Published on January 24th, 2013 | by Chris Orzeske, Culture Editor
A$AP Rocky – LongLiveA$AP
It’s hard to believe that only two years ago, A$AP Rocky was entirely unknown outside of his hometown. Thanks to the smash hit 2011 mixtape LiveLoveA$AP, the Harlem rapper has quickly become one of the biggest names amongst hip-hop’s rookies.
His whirlwind-of-a-year 2012 capped off with performances at the Pitchfork Festival and at the VMAs alongside pop star Rihanna. Not bad for a rapper only in the game for under 5 years.
Pretty Flacko’s first album, LongLiveA$AP, has been hailed as one of the most anticipated hip-hop releases of the first quarter of 2012. Unlike his aforementioned mixtape, which was mostly produced by either Clams Casino or one of Rocky’s A$AP mob, LongLiveA$AP showcases the rapper waist-deep in a swamp of assorted genres and styles.
The biggest name that may jump out on the production list is brostep sensation Skrillex, who handles the boards on “Wild For The Night”, a thumping club banger featuring the electronic wizard’s signature wobbles. Much talk has been had about the song, both for being an unusual collaboration and for supposedly “selling out” on Rocky’s part.
The part about selling out might be able to be argued if Rocky himself wasn’t lighting up the charts even more than Skrillex. Second single “F**kin’ Problems” is a top-20 hit on Billboard, and features with Rihanna and Usher have seen similar success. Rocky’s newfound mainstream status clashes with his gritty lyrical content at times, but, overall, it fails to affect the album in any major negative ways (i.e. no Party Rock Anthem clones).
Lyrically, Rocky manages to live up to the lofty expectations set by his mixtape bars. On the Hit-Boy produced “Goldie”, the ever-humble rapper brags that he’s “early to the party, but [his] Rari is the latest.” Unlike many a mixtape star, there isn’t a drop off in quality between the tape and the album.
In fact, Rocky’s in rare form on LongLiveA$AP. On “Hell”, one of only two Clams Casino beats on the disc, the PMF himself declares that “heaven need[s] a new villain like hell needs a new idol.” Bold boasts such as these aren’t exactly rare from Rocky and the rest of the A$AP crew, but they’re not exactly unfounded.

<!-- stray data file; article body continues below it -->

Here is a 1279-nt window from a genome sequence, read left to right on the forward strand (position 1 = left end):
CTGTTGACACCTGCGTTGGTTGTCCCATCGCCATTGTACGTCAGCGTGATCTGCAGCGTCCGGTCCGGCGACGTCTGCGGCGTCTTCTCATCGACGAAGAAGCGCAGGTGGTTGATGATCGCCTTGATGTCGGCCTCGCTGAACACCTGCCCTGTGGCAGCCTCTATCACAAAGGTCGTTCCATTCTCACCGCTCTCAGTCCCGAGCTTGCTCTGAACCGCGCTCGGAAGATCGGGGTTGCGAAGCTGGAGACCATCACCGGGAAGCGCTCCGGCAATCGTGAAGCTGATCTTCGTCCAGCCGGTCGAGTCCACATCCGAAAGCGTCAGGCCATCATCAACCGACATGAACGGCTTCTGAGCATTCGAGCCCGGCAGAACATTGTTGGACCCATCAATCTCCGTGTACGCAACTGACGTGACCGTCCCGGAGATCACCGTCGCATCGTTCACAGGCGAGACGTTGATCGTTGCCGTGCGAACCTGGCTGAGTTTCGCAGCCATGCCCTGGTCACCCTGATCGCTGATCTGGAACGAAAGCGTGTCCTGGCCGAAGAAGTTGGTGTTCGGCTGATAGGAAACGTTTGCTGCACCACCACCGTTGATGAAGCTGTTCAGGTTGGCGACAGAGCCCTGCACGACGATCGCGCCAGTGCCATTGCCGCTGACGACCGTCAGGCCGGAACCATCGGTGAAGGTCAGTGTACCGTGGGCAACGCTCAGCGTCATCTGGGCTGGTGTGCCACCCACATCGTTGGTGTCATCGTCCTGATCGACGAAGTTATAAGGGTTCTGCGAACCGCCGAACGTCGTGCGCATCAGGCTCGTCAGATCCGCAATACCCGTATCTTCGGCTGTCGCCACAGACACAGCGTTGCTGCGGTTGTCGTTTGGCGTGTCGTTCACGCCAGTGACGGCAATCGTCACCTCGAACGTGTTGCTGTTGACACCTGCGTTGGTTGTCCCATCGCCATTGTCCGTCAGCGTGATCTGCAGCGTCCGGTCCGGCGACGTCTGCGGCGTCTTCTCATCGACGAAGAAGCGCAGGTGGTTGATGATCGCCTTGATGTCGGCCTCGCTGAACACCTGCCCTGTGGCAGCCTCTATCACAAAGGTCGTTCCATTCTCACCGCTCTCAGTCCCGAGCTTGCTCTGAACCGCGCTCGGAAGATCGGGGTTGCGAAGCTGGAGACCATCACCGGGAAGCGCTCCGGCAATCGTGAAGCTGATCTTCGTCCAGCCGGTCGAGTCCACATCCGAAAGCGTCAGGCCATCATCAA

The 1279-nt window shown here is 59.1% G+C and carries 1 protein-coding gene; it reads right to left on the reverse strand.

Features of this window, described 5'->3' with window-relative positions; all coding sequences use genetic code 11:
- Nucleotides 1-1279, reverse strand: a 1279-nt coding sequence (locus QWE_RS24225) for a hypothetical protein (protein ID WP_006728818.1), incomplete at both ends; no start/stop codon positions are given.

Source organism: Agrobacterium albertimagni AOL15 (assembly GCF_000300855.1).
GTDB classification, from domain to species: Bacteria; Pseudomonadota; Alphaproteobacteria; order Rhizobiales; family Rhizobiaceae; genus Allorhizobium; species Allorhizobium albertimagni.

Of course, the album does have a few issues. The extra-long posse cut “1Train” features one or two too many rappers over one of Hit-Boy’s most lackluster beats, though Danny Brown does manage to deliver one of the best verses of the album.
“I Come Apart”, a bonus track featuring crooner Florence Welch, comes off as a well-intentioned mistake; perhaps Rocky wasn’t the best choice for this brand of pop-rap akin to “Love the Way You Lie” or “Airplanes”.
The rapper sounds entirely out of place on his most mainstream-sounding attempt yet. That, of course, isn’t necessarily a bad thing; the track isn’t good, and hopefully the negative reviews will steer Rocky away from its like in the future.
Overall, as with the mixtape before it, LongLiveA$AP is an impressive show of lyrical skill over some of the most inventive beats in the hip-hop scene today. Rocky is well deserving of his press, not only living up to the hype but exceeding it. At this benchmark in his career, however, it’d do him well to take the advice of fellow up-and-comer Macklemore; “make the money, don’t let the money make you.”
It’s an age-old adage, but it perfectly fits Rocky at the beginning of what may well be his biggest year as an artist thus far. While it’s important for him to keep his head straight in the world of bottle popping, he’s shown enough signs of greatness thus far that it’s hard to even worry.